hide Matching Documents

The documents where this entity occurs most often are shown below. Click on a document to open it.

Document Max. Freq Min. Freq
Southern Historical Society Papers, Volume 35. (ed. Reverend J. William Jones) 2 0 Browse Search
Southern Historical Society Papers, Volume 22. (ed. Reverend J. William Jones) 2 0 Browse Search
Harper's Encyclopedia of United States History (ed. Benson Lossing) 2 0 Browse Search
Jefferson Davis, The Rise and Fall of the Confederate Government 2 0 Browse Search
Henry Morton Stanley, Dorothy Stanley, The Autobiography of Sir Henry Morton Stanley 2 0 Browse Search
The Daily Dispatch: February 10, 1865., [Electronic resource] 2 0 Browse Search
View all matching documents...

Your search returned 40 results in 20 document sections:

1 2
han Athens crowded within her historic gates, when her sons, under Miltiades, won liberty for mankind on the field of Marathon,— more than Sparta contained, when she ruled Greece, and sent forth her devoted children, quickened by a mother's benediction, to return with their shields or on them,—more than Rome gathered on her seven hills, when, under her kings, she commenced that sovereign sway which afterwards embraced the whole earth,—more than London held, when, on the fields of Crecy and Agincourt, the English banner was borne victorious over the chivalrous hosts of France. Against this Territory, thus fortunate in position and population, a Crime has been committed which is without example in the records of the Past. Not in plundered provinces or in the cruelties of selfish governors will you find its parallel; and yet there is an ancient instance which may show, at least, the path of justice. In the terrible impeachment by which the Roman Orator has blasted through all time t<
Southern Historical Society Papers, Volume 22. (ed. Reverend J. William Jones), chapter 1.26 (search)
t all times in search for them. When they got them, it was equally difficult to feed them; and more than once brigades were disbanded to get horses, while their remnants fought dismounted. When Sheridan mustered a cavalry corps that reported over sixteen thousand for duty, finely mounted and equipped, with sabres, pistols, and repeating rifles, our troopers had to procure any kind of weapons they could, while their half-famished steeds reminded us of the poor jades of Henry the Fifth at Agincourt. The gum down roping from their pale, dead eyes, And in their pale, dull mouths the gimmal bit Lies foul with chewed grass, still and motionless; And their executors, the knavish crows, fly over them All impatient for the hour. It must be remembered Early's first chief of cavalry, General Robert Ransom, was compelled to retire from ill health, and that he also lost the valuable services of General Fitzhugh Lee by his wound at Winchester. That Rosser and Lomax, McCausland, and thei
Southern Historical Society Papers, Volume 35. (ed. Reverend J. William Jones), Reminiscences. (search)
ed fields, the tinkling of the cow-bells in the distant pasture, all proclaimed that Peace was queen. And yet while the direful war has passed away, and the animosities and acerbities engendered by it are fast being buried in the grave of Oblivion — where is the gray-headed Confederate whose eve does not kindle at the remembrance of those four heroic years? Does he not feel like re-echoing the glowing words which the great dramatist puts in the mouth of Henry the Fifth the night before Agincourt, This story shall the goodman teach his son.— The that shall live this day, and see old age, Will yearly on the vigil feast his neighbors, And say, To-morrow is Saint Crispin; Then will he strip his sleeve and show his scars, And say, These wounds I had on Crispin's day. And does not his heart burn while he tells with pride of the days when with unfaltering steps, though weary and hungry, but with the light of battle in his eye, he followed in the lead of those illustrious ca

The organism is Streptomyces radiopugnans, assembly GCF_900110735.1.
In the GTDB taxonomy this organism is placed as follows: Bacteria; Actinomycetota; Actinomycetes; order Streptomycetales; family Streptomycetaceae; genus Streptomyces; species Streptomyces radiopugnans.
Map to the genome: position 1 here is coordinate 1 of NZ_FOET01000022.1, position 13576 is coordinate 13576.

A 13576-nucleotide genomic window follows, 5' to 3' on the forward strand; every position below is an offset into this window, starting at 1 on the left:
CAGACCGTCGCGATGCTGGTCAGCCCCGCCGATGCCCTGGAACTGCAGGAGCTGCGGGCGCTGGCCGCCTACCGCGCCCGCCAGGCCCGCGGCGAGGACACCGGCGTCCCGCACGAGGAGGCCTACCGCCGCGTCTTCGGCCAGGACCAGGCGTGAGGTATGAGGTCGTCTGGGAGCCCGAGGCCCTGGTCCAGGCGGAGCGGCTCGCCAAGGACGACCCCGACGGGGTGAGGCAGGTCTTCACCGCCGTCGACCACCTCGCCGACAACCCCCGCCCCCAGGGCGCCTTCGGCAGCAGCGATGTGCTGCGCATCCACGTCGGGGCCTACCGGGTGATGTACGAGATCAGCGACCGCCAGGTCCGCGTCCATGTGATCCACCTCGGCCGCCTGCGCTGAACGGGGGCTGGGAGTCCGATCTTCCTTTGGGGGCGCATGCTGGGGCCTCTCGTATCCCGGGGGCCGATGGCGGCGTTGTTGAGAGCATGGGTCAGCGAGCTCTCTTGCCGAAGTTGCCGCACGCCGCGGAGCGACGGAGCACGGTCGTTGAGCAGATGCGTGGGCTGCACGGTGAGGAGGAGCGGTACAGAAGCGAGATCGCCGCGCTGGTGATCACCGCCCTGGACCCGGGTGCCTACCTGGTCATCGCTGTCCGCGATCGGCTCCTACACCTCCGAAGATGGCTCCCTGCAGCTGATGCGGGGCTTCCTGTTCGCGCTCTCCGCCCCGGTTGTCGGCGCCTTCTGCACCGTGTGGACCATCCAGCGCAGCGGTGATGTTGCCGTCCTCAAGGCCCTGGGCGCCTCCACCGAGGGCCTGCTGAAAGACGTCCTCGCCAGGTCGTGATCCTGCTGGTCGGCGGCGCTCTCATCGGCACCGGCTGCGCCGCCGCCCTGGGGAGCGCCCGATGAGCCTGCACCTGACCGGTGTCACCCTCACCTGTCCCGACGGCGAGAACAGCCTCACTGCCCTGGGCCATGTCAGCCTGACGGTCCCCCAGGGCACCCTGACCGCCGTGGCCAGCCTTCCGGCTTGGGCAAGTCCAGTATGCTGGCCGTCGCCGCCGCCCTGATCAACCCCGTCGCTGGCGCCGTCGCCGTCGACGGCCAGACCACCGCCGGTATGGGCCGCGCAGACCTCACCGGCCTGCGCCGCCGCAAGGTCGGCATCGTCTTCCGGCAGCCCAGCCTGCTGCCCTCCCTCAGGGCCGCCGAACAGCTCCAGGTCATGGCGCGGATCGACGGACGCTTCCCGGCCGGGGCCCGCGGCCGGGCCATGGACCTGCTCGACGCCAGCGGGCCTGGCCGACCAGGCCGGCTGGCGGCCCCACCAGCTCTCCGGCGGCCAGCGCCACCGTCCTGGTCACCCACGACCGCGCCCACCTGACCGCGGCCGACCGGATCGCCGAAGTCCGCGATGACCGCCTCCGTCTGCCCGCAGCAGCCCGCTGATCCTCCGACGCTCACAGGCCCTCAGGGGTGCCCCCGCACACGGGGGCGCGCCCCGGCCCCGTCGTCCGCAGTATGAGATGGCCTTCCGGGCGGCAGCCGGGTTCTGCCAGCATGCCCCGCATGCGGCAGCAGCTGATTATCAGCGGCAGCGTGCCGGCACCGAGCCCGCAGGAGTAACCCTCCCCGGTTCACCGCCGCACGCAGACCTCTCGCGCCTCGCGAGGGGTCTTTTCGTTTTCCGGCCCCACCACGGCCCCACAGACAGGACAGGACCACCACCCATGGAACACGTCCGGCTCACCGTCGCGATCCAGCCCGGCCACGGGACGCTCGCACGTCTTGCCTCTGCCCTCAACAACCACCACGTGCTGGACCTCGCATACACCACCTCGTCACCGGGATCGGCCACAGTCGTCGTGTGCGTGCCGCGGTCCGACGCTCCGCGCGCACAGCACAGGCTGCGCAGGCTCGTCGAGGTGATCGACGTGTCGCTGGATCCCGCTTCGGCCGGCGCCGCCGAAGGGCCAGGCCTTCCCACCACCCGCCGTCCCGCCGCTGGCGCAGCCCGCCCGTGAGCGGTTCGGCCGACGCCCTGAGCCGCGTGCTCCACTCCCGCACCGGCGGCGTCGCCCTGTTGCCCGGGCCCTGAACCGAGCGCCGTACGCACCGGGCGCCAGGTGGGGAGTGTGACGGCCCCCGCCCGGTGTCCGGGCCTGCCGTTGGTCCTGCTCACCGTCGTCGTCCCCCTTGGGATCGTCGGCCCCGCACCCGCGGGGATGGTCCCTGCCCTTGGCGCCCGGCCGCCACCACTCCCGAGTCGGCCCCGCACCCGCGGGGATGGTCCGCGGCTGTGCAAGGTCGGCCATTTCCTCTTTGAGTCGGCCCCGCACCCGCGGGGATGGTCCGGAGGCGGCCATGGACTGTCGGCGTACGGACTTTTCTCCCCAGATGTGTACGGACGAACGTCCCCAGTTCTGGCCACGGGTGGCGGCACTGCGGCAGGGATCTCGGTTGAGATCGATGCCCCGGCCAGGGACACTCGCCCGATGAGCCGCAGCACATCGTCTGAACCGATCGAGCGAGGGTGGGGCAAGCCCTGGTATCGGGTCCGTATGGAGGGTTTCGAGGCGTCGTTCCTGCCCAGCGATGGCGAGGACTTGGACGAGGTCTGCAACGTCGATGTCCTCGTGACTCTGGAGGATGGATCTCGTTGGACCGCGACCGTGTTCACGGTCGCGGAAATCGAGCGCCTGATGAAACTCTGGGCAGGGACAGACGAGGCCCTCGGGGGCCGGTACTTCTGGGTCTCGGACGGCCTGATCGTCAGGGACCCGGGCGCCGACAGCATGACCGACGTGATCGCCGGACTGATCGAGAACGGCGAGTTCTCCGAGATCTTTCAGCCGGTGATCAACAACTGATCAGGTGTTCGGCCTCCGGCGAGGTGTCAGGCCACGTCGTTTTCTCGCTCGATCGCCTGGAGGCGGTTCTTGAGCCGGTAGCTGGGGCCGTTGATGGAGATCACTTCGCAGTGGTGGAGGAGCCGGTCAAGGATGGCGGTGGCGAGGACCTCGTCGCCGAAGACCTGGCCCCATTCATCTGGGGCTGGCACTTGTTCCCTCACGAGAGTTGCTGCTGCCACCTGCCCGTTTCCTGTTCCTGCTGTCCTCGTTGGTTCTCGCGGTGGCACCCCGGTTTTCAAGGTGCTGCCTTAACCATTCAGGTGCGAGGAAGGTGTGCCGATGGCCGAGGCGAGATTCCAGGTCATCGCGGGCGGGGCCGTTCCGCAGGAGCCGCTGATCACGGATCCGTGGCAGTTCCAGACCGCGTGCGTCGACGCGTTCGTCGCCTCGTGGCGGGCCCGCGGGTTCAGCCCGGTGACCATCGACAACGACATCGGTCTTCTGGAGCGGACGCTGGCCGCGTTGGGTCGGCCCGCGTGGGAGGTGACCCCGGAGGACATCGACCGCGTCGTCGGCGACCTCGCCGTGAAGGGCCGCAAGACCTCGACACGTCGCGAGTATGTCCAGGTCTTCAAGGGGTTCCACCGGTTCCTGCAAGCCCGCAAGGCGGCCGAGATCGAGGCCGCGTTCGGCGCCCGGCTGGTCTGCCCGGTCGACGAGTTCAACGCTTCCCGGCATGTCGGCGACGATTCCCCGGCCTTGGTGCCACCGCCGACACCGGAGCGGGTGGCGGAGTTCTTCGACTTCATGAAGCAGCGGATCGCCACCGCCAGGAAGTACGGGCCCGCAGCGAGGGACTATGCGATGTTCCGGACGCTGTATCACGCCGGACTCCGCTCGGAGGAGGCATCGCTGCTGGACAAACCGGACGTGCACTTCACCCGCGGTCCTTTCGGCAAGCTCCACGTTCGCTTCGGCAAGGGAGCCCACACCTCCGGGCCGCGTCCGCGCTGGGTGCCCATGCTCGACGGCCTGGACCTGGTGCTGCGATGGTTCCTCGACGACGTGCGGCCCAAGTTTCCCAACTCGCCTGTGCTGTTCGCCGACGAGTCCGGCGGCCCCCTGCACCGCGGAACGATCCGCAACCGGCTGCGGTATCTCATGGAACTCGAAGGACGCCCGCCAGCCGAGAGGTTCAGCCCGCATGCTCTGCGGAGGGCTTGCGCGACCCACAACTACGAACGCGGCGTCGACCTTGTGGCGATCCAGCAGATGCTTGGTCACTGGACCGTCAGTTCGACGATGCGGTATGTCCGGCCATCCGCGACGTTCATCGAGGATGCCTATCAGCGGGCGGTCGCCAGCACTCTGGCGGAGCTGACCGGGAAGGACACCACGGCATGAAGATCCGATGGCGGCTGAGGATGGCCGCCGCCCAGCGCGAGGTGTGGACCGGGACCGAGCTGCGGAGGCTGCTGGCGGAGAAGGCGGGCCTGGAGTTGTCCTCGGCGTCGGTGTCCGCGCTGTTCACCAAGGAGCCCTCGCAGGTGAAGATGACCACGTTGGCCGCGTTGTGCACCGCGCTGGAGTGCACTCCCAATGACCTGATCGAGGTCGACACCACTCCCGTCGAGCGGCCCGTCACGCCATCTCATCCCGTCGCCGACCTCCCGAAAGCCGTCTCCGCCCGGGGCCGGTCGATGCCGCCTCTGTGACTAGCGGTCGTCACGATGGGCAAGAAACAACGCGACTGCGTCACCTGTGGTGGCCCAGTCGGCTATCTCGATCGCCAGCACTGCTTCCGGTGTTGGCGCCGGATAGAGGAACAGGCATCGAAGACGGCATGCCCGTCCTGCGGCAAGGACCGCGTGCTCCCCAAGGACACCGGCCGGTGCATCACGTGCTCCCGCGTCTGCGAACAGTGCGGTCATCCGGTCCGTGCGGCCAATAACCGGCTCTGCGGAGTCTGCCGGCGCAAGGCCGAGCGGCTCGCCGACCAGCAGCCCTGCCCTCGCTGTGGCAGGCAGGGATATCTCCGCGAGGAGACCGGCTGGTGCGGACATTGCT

Southern Historical Society Papers, Volume 37. (ed. Reverend J. William Jones), Major Andrew Reid Venable, Jr. [from Richmond, Va., Times-Dispatch.] (search)
1864), Hampton, having ascertained through his scouts the exact location of the great corral for the supply cattle of the Army of the Potomac, determined to make a bold raid in Grant's rear, and, if possible, to lift (in Hieland phrase) the fat beeves there congregated, of which the Federals always had plenty, while at this time the chief food of the hungry Confederate was but half a ration of hard tack and rancid pork. For many months, indeed, Lee's veterans, like the English just before Agincourt, had been shrewdly out of beef, but Hampton knew that (as the Constable of France allowed of his adversaries on the eve of that historic day) give them great meals of beef, and iron and steel, they will eat like wolves and fight like devils. To penetrate so far to the enemy's rear seemed to many of the boldest a rash undertaking, but the actual cutting out of this immense herd (by official count, two thousand four hundred and eighty-six) was brilliantly accomplished under the very noses
ly for a moment; Buttrick, leaping into the air, and at the same timepartially turning round, cried aloud, as if with his country's voice, Fire, fellow-soldiers, for God's sake fire; and the cry, fire, fire, fire, ran from lip to lip. Two of the British fell; several were wounded. In two minutes, all was hushed. The British retreated in disorder towards their main body; the countrymen were left in possession of the bridge. This is the world renowned battle of Concord; more eventful than Agincourt or Blenheim. The Americans had acted from impulse, and stood astonished at what they had done. They made no Chap. XXVIII} 1775. April 19. pursuit and did no further harm, except that one wounded soldier, attempting to rise as if to escape, was struck on the head by a young man with a hatchet. The party at Barrett's might have been cut off, but was not molested. As the Sudbury company, commanded by the brave Nixon, passed near the South bridge, Josiah Haynes, then eighty years of ag